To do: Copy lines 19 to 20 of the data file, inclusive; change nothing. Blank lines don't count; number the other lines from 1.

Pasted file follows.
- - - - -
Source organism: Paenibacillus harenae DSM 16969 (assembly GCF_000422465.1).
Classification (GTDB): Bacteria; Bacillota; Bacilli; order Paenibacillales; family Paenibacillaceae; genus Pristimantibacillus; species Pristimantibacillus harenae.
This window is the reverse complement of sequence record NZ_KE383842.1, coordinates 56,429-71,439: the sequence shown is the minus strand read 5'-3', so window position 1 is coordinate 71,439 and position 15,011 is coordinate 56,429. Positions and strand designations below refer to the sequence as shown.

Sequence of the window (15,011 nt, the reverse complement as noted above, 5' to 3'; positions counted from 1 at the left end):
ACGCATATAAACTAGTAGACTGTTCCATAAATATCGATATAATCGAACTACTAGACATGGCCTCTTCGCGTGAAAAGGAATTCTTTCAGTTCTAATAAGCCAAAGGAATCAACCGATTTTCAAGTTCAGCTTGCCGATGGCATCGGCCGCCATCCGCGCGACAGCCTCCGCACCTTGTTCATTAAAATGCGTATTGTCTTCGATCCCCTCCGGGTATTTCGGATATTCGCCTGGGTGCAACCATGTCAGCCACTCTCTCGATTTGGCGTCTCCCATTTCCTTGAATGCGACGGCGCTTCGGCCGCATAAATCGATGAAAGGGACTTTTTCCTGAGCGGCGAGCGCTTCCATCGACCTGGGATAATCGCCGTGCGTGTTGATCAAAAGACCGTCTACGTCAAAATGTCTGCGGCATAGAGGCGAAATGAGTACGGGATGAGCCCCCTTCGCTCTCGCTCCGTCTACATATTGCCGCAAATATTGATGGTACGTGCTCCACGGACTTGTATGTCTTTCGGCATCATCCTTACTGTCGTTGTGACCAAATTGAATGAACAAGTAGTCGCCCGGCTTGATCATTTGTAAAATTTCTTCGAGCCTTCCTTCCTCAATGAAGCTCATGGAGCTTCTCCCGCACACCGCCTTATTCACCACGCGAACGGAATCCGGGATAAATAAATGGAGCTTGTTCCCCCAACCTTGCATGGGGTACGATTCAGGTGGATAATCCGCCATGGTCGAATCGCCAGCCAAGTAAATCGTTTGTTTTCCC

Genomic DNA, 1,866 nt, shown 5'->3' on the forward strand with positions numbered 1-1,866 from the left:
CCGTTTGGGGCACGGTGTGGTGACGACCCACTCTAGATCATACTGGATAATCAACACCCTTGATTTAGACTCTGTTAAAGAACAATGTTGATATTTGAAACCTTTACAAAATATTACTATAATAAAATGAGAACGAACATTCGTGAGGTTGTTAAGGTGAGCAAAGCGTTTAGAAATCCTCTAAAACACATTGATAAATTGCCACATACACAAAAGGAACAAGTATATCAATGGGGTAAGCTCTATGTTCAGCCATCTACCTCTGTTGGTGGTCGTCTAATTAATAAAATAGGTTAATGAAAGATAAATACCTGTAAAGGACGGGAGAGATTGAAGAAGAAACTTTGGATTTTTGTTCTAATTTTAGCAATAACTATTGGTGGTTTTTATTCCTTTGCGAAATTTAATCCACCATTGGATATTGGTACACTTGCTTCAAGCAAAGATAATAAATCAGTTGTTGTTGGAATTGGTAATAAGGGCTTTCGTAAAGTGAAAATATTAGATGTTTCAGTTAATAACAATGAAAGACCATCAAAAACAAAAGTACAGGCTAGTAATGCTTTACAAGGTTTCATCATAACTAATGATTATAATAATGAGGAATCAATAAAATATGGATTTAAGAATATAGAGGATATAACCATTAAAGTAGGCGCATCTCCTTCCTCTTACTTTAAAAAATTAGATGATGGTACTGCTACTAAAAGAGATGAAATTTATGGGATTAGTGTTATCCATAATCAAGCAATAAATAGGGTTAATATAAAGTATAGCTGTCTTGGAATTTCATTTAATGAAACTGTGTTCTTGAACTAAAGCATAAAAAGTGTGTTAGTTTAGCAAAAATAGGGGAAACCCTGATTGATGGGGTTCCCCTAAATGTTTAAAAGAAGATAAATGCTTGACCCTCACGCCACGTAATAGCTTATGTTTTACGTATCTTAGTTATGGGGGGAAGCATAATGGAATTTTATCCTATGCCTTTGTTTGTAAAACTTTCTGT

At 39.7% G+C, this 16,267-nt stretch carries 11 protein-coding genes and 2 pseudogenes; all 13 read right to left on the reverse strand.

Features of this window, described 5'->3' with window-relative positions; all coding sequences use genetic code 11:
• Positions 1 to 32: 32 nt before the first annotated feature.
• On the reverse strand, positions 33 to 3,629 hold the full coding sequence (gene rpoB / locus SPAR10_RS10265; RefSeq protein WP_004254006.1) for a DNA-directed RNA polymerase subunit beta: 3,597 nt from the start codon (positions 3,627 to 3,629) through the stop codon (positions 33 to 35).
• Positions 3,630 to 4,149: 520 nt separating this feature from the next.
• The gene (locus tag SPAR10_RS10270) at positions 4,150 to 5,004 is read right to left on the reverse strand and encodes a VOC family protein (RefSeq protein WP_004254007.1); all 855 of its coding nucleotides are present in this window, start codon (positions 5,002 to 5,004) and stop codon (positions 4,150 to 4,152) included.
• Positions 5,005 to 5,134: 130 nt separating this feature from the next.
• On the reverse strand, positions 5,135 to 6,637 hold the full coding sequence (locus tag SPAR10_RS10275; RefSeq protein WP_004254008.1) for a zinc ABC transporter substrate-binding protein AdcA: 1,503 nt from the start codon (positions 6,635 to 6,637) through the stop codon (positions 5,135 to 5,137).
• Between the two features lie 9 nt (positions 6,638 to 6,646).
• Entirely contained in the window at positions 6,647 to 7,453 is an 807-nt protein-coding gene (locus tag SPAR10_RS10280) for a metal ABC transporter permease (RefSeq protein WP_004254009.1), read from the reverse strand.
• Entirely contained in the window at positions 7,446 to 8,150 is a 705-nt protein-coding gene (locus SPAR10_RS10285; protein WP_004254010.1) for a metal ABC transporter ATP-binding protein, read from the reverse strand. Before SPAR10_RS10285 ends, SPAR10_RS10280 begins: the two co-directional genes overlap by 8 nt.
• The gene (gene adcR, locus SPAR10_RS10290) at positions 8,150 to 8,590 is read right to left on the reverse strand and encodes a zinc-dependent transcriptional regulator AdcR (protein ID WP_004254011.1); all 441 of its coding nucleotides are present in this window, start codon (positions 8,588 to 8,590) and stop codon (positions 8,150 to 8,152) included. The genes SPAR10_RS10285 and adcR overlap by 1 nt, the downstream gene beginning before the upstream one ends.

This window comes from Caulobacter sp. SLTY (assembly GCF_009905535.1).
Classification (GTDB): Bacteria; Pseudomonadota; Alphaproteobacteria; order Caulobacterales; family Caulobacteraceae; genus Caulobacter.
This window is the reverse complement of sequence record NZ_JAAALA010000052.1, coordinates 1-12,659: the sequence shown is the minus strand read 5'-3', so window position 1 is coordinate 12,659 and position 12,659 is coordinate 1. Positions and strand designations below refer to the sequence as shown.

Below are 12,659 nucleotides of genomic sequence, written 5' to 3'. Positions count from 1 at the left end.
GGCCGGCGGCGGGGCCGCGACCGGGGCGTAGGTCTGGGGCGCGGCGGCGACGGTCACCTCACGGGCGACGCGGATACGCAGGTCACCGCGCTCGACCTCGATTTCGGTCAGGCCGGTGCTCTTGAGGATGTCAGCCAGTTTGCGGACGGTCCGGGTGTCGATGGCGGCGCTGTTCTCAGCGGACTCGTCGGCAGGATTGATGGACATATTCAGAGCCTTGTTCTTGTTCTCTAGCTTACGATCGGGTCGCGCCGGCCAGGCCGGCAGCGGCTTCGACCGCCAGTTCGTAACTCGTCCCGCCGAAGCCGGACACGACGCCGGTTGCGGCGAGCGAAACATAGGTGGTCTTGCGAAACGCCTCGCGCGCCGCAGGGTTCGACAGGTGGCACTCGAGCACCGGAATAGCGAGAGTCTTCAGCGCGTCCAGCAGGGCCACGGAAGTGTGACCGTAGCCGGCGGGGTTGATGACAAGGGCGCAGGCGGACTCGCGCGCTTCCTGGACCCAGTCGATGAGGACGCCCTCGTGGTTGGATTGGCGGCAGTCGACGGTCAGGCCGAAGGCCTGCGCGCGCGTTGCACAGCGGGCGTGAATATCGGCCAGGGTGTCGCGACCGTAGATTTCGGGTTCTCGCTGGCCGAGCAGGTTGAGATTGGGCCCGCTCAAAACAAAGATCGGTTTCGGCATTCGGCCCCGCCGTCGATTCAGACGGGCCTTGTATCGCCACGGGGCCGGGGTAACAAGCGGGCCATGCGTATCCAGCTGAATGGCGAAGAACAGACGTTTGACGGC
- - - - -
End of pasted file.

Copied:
• The gene (gene adcR, locus SPAR10_RS10290) at positions 8,150 to 8,590 is read right to left on the reverse strand and encodes a zinc-dependent transcriptional regulator AdcR (protein ID WP_004254011.1); all 441 of its coding nucleotides are present in this window, start codon (positions 8,588 to 8,590) and stop codon (positions 8,150 to 8,152) included. The genes SPAR10_RS10285 and adcR overlap by 1 nt, the downstream gene beginning before the upstream one ends.

This window comes from Caulobacter sp. SLTY (assembly GCF_009905535.1).